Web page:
Software settings are the easiest and cheapest (free) way of improving the quality of your webcam output.
I have tweaked with this webcam for countless hours trying to get the crispest image for my stream.
I’ll take you through the software interface to show you the best settings for the Logitec C920 (you can see the price here) that give an awesome image output at 900p 60fps for my streams (take note: this webcam only records at 30fps).
What We Want The Camera To Do
The whole point of these settings is to make it so that you Logitech C920 is taking on as little processing power needed – this will allow for a smoother image at a consistent 30fps.
If we leave everything on auto, have the camera track your face and all of the other auto features that the camera does – the image can become ‘choppy’ because it is doing all of the work to figure out what settings it should be using.
Access the webcam properties by opening your Logitech Webcam Software.
Here is the first interface you will see:
I don’t really change much here since it is all usually set to what I need.
You can zoom in and out of the screen with the slider where the magnifying glasses are – just set this so you’re in frame.
I don’t find the ‘Follow my face’ setting useful at all, it just causes the webcam to move around a bunch when I’m sitting still in a chair.
RightSound is used if you want to use the built-in microphone in the webcam – this is strongly not recommended and it’s encouraged to spend the extra money to get a decent audio setup.
Autofocus isn’t really needed as well since you’ll be mostly stationary while you’re streaming and it has caused issues in the past where it just goes blurry when it tried to focus on something else. Feel free to try it but it’s not needed.
Instead just set the focus with the slider underneath the checkbox and leave it like that – you’ll only need to change it if you are bringing something super close to the cam when trying to show something.
These settings will most probably be different for everyone because no one has the same surroundings and lighting setup.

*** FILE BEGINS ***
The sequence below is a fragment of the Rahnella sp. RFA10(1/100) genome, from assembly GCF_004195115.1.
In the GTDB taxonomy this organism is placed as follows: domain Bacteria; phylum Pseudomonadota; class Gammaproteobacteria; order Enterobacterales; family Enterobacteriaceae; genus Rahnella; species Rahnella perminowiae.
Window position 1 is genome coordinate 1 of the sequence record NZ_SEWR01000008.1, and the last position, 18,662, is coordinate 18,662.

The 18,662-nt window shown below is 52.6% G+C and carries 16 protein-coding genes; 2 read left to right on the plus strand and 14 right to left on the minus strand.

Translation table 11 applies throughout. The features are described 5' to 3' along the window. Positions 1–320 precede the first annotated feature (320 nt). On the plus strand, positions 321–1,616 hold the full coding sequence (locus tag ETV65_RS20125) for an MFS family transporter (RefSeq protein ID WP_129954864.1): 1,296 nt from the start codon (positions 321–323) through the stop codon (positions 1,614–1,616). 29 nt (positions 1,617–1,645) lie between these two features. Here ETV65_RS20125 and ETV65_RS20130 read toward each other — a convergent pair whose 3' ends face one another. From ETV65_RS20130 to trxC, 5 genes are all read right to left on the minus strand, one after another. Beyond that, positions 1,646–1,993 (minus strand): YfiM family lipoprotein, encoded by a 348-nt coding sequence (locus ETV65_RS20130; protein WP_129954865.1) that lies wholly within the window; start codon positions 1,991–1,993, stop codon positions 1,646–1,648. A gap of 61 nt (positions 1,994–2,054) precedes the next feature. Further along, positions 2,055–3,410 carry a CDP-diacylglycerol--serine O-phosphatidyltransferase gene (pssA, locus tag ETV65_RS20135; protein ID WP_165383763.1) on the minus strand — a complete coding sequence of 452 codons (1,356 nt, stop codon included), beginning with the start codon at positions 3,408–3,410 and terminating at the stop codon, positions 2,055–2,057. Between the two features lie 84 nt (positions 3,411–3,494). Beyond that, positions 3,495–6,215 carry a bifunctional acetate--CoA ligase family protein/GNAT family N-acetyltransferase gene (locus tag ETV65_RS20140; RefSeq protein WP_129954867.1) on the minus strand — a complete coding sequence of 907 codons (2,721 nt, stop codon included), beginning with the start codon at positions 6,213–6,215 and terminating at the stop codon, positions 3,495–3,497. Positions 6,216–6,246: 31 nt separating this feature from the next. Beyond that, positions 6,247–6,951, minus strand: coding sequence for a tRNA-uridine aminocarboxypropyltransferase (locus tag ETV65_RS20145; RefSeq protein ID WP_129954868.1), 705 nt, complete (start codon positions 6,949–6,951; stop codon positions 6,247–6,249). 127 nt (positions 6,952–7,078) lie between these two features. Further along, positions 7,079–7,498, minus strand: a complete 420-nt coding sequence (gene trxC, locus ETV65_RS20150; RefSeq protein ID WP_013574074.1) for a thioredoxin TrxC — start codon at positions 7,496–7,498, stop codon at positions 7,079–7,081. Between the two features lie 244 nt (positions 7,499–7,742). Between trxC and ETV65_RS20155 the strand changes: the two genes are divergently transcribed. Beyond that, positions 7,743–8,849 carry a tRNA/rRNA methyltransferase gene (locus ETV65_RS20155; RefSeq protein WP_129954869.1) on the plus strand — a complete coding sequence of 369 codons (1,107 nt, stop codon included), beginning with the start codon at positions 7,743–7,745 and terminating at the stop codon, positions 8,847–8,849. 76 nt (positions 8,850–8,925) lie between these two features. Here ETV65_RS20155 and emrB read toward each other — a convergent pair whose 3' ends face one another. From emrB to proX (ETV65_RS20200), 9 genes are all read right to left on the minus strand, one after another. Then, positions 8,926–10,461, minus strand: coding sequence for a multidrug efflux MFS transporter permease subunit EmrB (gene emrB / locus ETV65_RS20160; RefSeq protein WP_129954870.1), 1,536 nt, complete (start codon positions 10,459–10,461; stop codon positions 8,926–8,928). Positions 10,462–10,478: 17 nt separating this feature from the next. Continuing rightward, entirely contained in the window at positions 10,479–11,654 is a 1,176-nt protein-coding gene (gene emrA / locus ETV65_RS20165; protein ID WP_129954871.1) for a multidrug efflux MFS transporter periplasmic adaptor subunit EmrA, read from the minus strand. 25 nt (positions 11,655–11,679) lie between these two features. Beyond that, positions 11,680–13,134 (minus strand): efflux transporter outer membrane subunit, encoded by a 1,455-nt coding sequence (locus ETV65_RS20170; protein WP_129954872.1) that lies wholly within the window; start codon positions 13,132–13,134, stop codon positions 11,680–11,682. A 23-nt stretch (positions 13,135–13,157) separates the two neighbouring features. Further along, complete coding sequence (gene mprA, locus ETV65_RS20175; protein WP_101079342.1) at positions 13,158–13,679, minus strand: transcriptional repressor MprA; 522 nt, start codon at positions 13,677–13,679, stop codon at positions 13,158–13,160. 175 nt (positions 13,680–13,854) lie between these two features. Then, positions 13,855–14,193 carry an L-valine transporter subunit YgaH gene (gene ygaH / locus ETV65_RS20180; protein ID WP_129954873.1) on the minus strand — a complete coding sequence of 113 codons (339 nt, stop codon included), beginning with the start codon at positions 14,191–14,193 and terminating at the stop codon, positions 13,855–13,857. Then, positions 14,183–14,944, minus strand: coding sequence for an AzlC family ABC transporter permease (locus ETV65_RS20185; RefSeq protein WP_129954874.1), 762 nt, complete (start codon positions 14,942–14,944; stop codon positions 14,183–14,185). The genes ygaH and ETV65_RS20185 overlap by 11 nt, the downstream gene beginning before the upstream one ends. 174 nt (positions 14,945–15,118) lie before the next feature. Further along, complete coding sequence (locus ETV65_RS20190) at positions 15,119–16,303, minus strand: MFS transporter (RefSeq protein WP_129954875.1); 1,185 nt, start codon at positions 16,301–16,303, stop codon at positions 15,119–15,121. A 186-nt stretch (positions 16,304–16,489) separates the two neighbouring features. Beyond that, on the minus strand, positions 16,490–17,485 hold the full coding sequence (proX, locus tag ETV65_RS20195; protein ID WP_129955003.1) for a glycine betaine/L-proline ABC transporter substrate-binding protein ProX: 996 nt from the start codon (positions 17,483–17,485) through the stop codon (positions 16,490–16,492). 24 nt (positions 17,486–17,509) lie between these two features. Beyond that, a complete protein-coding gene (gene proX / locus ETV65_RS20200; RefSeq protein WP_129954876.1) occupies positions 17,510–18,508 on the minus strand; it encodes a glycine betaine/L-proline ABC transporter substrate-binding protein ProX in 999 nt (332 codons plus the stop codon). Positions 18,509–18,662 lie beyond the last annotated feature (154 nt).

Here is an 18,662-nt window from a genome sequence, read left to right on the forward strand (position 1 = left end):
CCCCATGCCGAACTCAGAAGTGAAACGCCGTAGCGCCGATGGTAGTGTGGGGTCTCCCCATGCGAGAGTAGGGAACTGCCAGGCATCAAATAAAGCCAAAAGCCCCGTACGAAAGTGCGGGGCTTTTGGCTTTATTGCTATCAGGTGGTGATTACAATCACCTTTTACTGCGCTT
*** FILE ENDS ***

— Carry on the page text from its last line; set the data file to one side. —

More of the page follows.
Here’s how to optimize these settings for your setup.
First, set all of the settings to auto and let the camera adjust to what it thinks is best – this is a great starting point.
Next, turn off all of the auto settings and tweak the sliders until you have an awesome image.
Here’s what the sliders do –
Exposure: opens up the camera to let more light hit the sensor. When this is set too high you will see that the image isn’t as smooth because it doesn’t know what do to with all of the light that needs to be processed.
Grain: This will artificially bring up the light in your image. This is good if you don’t have a great lighting setup but if you put it too high the output becomes distorted.
Brightness/Contract/Color Intensity: These are really not settings you’ll need to worry about – play around with them if you want to try new settings but leaving them in the centre of the slider is a good idea.
White Balance: This tells your camera what the color white is. When your camera learns what the color white looks like then it can then calculate what all of the other colors should look like.
A problem that I often find when doing this is that because I have a light on my face, the camera will make me look ‘shiny’ and blow out all of the whites that are in frame. This is usually fixed by bringing the exposure down slightly.
Leave anti-flicker at NTSC – 60Hz.
The more workload that you can take off of your camera, the better it is going to perform.
You should put all of your settings as auto as a starting point and then remove auto and tweak it until you have a clear, smooth video output.